Inshallah I will visit the Taj very soon. I want to see the real thing before acid rain turns it completely grey. Amazing how natural factors can beautify the statue of Liberty, but ugly-fy our Taj. Even the chemicals in the air are partial to Americans, sheesh!

Speaking of the Taj, there are in fact, a lot of places in India I want to see, prominent among which are Jaipur (I'm trying to bribe a friend to get married in Jaipur so I can visit it. I'm least bothered about whom he ends up marrying, as long as the venue is Jaipur), the northeastern states (I've been fascinated with them since primary school Geography when we had to mug up the capitals of Assam, Manipur, Nagaland, Sikkim, Meghalaya and what not), Kerala (to take a raft out on the backwaters, live in a tree-house and visit the clifftop bar somewhere in Kerala that a friend of mine described to me). And oh, Ladakh and Kashmir (sigh!). Oh man, there are way too many places to see in India itself!

Like SashBhai says, "India nahin dekha toh GHANTA duniya dekha!"

("If you ain't seen India, you ain't seen nuthin' yet.")

Tuesday, July 03, 2007


Girl, 6, had a "best friend". They lived in the same building and preferred each other's mother's cooking. They studied in different schools but played hopscotch and Barbie-Barbie and ghar-ghar and teacher-teacher every evening.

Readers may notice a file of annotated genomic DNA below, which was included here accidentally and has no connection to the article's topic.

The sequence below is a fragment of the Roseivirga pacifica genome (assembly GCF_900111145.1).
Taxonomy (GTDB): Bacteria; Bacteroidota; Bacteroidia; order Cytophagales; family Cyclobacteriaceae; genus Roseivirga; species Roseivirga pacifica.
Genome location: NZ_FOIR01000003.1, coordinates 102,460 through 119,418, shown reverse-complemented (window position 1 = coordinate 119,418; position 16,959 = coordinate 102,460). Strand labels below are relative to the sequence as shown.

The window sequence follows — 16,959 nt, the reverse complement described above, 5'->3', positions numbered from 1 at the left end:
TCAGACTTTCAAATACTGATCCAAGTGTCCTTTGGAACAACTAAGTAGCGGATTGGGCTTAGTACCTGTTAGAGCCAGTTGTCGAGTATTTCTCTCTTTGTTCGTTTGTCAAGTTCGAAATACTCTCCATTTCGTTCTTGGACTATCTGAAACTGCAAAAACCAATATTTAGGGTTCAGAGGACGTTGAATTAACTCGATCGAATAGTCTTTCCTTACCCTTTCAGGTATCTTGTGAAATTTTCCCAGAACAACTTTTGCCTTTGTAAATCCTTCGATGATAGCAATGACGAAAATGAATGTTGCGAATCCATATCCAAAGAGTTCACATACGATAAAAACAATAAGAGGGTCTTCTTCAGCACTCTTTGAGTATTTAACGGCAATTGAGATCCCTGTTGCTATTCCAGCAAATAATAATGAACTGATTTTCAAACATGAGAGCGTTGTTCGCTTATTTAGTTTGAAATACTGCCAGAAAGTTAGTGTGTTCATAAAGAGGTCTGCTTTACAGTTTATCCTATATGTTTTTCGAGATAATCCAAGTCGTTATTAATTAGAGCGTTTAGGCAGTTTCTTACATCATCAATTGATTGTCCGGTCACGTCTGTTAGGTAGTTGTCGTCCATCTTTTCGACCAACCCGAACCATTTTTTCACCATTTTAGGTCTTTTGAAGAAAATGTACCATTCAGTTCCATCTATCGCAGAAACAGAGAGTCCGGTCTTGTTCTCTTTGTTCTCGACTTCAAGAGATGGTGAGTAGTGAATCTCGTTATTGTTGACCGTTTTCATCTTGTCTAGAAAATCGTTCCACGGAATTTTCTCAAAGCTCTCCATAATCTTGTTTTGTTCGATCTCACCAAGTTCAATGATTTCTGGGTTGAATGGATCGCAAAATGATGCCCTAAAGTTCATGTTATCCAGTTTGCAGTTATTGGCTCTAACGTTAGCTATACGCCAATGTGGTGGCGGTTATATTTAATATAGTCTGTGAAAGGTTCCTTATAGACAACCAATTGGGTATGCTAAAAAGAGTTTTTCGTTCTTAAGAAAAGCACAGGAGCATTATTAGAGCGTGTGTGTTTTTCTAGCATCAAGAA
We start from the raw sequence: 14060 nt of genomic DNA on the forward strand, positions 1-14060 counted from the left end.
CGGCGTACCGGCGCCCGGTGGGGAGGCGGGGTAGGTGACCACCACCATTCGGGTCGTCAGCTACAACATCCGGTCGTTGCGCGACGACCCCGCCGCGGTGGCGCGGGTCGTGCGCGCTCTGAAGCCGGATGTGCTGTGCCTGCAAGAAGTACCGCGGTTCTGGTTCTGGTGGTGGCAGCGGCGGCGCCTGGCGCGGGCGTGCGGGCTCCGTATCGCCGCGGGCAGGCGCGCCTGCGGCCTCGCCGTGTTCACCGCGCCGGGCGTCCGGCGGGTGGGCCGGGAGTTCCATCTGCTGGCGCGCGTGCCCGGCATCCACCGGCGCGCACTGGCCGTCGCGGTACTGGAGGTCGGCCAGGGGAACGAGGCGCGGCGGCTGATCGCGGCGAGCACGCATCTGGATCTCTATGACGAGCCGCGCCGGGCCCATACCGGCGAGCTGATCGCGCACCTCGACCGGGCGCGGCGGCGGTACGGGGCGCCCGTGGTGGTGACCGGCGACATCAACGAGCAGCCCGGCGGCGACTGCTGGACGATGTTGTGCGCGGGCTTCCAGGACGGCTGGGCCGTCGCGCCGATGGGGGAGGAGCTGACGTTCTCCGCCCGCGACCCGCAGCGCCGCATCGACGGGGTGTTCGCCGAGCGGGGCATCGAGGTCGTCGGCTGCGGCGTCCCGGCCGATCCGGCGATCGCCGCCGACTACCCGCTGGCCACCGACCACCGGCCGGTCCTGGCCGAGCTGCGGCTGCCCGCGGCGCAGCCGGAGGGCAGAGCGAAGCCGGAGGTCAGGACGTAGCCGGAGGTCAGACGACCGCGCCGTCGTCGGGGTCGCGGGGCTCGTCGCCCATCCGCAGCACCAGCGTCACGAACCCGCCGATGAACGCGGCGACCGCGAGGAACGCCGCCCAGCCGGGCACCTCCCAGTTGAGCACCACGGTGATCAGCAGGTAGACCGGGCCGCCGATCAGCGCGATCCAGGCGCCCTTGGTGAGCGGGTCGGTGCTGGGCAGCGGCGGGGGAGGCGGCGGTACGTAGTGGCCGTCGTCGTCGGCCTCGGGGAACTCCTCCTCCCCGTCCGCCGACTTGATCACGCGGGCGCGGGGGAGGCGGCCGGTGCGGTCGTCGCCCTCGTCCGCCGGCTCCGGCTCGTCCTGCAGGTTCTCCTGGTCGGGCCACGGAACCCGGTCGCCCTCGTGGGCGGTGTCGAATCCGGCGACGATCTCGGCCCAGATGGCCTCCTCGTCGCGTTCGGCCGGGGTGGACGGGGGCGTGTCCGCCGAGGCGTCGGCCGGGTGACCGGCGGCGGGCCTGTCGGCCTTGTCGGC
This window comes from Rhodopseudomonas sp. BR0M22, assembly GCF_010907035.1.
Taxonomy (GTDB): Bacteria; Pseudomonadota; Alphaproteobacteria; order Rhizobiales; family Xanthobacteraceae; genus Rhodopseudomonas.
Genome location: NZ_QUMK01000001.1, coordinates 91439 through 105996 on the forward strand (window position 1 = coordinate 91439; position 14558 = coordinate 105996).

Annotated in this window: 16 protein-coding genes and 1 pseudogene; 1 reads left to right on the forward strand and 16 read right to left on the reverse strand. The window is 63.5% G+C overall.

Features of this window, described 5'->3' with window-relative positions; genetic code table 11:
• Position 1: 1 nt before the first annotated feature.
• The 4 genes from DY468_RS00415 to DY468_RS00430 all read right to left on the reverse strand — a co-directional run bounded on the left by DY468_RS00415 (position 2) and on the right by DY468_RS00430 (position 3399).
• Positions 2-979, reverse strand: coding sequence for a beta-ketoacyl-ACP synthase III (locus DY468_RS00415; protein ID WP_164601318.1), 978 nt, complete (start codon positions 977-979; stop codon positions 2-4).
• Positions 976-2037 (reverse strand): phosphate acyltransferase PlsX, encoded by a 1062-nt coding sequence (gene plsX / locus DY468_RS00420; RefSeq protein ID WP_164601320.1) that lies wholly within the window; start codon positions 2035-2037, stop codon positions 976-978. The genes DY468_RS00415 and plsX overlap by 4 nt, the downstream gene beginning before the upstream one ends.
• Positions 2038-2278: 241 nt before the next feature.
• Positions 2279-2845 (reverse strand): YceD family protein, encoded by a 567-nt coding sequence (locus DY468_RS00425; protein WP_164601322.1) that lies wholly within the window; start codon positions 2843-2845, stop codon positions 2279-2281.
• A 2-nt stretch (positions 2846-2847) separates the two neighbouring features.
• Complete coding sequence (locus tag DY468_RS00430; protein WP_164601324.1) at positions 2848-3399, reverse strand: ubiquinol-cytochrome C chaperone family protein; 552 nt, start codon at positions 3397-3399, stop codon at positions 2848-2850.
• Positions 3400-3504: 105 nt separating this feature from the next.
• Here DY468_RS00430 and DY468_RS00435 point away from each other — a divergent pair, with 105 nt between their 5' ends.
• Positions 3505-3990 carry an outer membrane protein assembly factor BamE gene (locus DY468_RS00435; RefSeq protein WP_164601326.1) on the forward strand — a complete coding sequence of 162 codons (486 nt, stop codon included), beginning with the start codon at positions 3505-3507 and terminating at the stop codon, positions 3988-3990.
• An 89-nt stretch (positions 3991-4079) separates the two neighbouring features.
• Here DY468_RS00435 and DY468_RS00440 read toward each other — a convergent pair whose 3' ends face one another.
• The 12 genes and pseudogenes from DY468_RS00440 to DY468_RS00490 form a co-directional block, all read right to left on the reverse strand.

Girl, 10, had a "best friend" who was in the same class as her. This one was different. She spoke of (and to) boys too much. She was not very popular with Girl's mother. Girl had a few guy friends in the neighbourhood who taught her how to fly a kite, climb a tree and spin a top.

Girl, 12, moved to a different city as her father got a transfer. Girl had a "best friend" who was the class nerd. Girl tried to turn her into less of a nerd, but ended up becoming a nerd herself. She was very popular with Girl's parents.

Girl, 14, moved to yet another city. Girl had a "best friend" whom she took the school bus with. They reserved seats for each other on the bus, reminded each other of homework, and shared stories about their secret crushes on the senior guys in the school. Their mothers were so fond of each other's daughters that they almost wanted to swap them.